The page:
Inspired by the Arab Spring, I once used social media to start and lead movements. That October, however, Twitter became a war zone that was no longer tolerable. Anyone attempting to question the Saudi authorities’ version of the story was relentlessly threatened, trolled and bullied. Eventually, many deleted their accounts or were arrested for their tweets and sent to jail, while some disappeared and remain lost to their families to this day.
I was one of those who retreated off all social media platforms following Jamal’s assassination. I wasn’t scared or intimidated, but I knew we had lost the battle for Twitter to Mr Hashtag and his ilk. Henceforth, it would be a lost cause to use Twitter to speak up, for our voices would be silenced with lies, harassment, and manufactured patriotism.
Given this deeply divided starting point, how do we reinvent the digital world for the better?
Since October 2018, Twitter has been releasing analysis on the state-linked accounts used for political manipulation in countries such as Iran, Cuba, Russia, the UAE and Saudi Arabia. The accounts are used for what Twitter calls a “state-backed information operations on Twitter.” By October 2019, Twitter identified 5,929 accounts linked to the Saudi government and released that data set to the public. They also suspended the account of Saudi al-Qahtani, aka Mr. Hashtag.
Twitter has disclosed 85,640 accounts linked to state-backed information operations to date. By doing so, Twitter hopes to emphasise the need for transparency “to improve public understanding of inauthentic influence campaigns” as they state in the report.
Twitter’s reports don’t expose the details of what loopholes these state-backed accounts are exploiting or their techniques for manipulation. But it’s a step towards a more transparent relationship with these platforms, and it should be encouraged and praised. More tech giants can follow Twitter’s example by publishing similar reports and giving independent researchers access to such data to understand the mess we are in today.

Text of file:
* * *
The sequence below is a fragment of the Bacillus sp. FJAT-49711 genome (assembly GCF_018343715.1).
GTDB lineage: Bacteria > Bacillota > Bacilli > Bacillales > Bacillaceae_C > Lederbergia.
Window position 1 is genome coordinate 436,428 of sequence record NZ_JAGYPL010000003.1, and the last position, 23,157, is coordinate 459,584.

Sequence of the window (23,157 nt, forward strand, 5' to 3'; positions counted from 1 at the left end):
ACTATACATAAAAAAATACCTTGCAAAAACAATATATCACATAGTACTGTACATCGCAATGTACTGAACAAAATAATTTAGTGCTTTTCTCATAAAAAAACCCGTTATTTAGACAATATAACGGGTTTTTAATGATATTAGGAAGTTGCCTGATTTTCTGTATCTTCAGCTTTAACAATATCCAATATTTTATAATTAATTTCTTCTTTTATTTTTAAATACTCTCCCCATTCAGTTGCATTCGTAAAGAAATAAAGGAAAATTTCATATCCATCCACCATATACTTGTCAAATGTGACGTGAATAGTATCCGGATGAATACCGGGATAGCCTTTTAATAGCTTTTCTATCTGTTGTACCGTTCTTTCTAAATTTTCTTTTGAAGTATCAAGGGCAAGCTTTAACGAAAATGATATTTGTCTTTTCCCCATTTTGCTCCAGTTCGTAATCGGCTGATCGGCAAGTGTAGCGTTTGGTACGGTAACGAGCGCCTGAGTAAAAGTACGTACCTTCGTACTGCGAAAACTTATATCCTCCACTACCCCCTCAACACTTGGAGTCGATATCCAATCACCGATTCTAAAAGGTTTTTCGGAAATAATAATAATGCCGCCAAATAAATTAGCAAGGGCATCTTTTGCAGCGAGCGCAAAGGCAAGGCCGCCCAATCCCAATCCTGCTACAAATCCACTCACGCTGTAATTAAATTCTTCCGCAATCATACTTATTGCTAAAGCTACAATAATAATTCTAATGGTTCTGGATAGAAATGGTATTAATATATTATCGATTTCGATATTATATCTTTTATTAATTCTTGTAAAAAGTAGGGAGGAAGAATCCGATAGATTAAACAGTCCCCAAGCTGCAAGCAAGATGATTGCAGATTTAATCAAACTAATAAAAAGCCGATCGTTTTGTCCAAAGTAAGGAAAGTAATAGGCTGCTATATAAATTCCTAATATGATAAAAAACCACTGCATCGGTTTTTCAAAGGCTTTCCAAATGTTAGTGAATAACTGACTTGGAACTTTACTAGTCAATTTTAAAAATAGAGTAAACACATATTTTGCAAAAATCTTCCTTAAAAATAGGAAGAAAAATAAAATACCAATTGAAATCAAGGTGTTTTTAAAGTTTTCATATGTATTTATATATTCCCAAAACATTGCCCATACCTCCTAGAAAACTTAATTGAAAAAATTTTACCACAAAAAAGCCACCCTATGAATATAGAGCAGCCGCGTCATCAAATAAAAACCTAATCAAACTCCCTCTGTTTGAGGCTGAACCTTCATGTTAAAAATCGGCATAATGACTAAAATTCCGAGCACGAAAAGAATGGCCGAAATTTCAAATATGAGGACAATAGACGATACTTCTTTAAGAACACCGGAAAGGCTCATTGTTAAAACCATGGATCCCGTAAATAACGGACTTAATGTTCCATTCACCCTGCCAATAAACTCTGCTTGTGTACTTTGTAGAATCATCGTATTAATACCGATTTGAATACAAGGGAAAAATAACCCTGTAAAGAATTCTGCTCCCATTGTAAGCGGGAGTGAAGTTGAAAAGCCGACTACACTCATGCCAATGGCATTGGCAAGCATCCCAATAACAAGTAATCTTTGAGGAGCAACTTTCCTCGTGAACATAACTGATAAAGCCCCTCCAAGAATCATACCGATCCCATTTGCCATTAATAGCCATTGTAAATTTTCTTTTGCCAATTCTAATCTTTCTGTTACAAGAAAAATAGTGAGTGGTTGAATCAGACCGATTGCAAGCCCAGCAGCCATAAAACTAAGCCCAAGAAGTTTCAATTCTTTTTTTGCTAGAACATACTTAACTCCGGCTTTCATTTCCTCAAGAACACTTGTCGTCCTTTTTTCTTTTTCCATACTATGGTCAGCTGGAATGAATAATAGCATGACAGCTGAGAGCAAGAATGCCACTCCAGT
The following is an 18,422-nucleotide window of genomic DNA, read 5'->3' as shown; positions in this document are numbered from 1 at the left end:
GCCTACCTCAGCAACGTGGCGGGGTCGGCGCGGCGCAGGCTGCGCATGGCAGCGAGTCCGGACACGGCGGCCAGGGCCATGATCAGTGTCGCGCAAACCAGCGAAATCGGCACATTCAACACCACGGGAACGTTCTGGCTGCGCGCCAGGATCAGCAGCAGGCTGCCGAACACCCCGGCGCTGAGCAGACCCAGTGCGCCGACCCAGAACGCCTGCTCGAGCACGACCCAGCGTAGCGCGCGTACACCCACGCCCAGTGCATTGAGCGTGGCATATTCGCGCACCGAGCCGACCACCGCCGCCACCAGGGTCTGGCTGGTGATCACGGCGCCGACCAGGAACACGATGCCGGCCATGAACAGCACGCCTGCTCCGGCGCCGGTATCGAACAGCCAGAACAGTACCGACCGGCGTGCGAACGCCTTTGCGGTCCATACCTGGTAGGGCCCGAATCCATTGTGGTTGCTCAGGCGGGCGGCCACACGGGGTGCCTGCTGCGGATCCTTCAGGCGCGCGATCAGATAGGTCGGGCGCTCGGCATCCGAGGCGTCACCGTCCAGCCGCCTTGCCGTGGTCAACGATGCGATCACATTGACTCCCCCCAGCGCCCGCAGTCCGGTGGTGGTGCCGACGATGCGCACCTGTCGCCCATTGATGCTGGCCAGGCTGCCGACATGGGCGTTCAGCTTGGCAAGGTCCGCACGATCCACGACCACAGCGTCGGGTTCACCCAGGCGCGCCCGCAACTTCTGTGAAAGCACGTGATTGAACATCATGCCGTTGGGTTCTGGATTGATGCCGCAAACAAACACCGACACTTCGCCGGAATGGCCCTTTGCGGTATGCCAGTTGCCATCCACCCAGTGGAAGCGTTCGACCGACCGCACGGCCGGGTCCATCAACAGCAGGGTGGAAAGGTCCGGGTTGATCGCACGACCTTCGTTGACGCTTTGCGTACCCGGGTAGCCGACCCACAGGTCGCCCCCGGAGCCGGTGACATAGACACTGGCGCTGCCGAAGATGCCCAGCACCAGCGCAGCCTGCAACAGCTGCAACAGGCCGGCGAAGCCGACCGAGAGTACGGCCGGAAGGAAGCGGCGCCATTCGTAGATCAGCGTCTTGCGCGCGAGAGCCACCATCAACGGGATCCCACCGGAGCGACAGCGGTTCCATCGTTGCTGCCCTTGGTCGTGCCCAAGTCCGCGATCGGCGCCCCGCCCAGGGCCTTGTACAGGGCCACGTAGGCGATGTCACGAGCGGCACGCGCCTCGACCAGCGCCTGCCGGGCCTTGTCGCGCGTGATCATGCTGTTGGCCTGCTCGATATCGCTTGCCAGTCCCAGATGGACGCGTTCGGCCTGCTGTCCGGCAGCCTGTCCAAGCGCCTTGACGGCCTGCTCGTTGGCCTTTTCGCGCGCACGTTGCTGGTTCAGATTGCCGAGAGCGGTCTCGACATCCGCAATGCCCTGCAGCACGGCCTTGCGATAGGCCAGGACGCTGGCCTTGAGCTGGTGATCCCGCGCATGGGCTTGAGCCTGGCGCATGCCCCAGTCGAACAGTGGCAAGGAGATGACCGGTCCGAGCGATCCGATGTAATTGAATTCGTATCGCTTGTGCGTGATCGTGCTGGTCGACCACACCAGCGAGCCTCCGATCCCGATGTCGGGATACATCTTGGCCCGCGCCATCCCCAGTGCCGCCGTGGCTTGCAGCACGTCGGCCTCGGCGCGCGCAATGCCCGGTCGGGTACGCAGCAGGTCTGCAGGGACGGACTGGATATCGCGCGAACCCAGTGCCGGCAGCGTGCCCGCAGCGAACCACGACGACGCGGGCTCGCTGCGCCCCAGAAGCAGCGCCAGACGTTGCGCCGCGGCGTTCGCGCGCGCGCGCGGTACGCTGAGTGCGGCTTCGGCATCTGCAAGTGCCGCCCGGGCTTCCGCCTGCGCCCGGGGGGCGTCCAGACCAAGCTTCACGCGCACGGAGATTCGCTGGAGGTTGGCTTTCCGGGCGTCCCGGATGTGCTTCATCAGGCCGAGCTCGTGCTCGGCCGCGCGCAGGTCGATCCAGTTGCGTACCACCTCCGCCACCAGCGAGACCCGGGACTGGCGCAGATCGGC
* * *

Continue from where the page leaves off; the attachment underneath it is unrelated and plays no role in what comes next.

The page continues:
Too Big To Control
More than a hundred years ago, Louis Brandeis, an American Supreme Court Justice, warned about the dangers of corporations becoming too big. He argued that if we fail to develop adequate constraints, businesses could achieve a level of near-sovereignty, but without the checks and balances for elected political authorities.
This evidence calls loudly for change. It is joined by the thousands of Arab Spring activists who were betrayed, their revolution stolen in broad daylight; by journalists such as Maria Ressa in the Philippines, who has written for years on how democracies are crumbling around the world, and Khashoggi, who endured harassment and intimidation for his courageous work; and by those like me, who are living under self-imposed exile following unprecedented harassment and intimidation online. The evidence is deafening, and it’s time to step up.
Policymakers, ethical technologists, digital rights groups, and netizens worldwide must come together and shape ethical practices for tech in pursuit of a humane digital world. In this interconnected world, digital rights and human rights are inextricably intertwined. The absence of the former is the death knell of the latter.
We have numerous options to move forward. For one thing, we must strive for the publication of a Global Ethical Tech Index that encourages technologists to put humans back at the centre of their designs. For another, we must advocate for the adoption of universal regulations on digital rights and privacy protection (so-called ‘ethical lobbying’) following the example of the European Union’s General Data Privacy Regulation (GDPR) and the California Consumer Privacy Act (CCPA), which will help authorities to demand checks and balances and independent researchers to sound the alarm on abuse. Alongside this, we must educate the general public on persuasive technology, behaviour communication, and how large-scale mining of personal data can be used to shape our views of the world. These examples are just three of many.
If the freedom of speech is the thing upon which all other freedoms are predicated, only a safe and transparent digital world can ensure that this fundamental right remains protected. These endeavours will not be easy, but the alternative is unthinkable and will be felt by all.
Manal al-Sharif is an author, speaker, human rights activitist and a regular contributor to international media. She has written for the Time, the NY Times and Washington Post. Her Amazon bestseller memoir, Daring to Drive: a Saudi Woman's Awakening, is an intimate story of her life growing up in one of the most masculine societies in the world.
Manal is a cybersecurity expert and host of the tech4evil.com podcast that discusses the intersection of technology and human rights.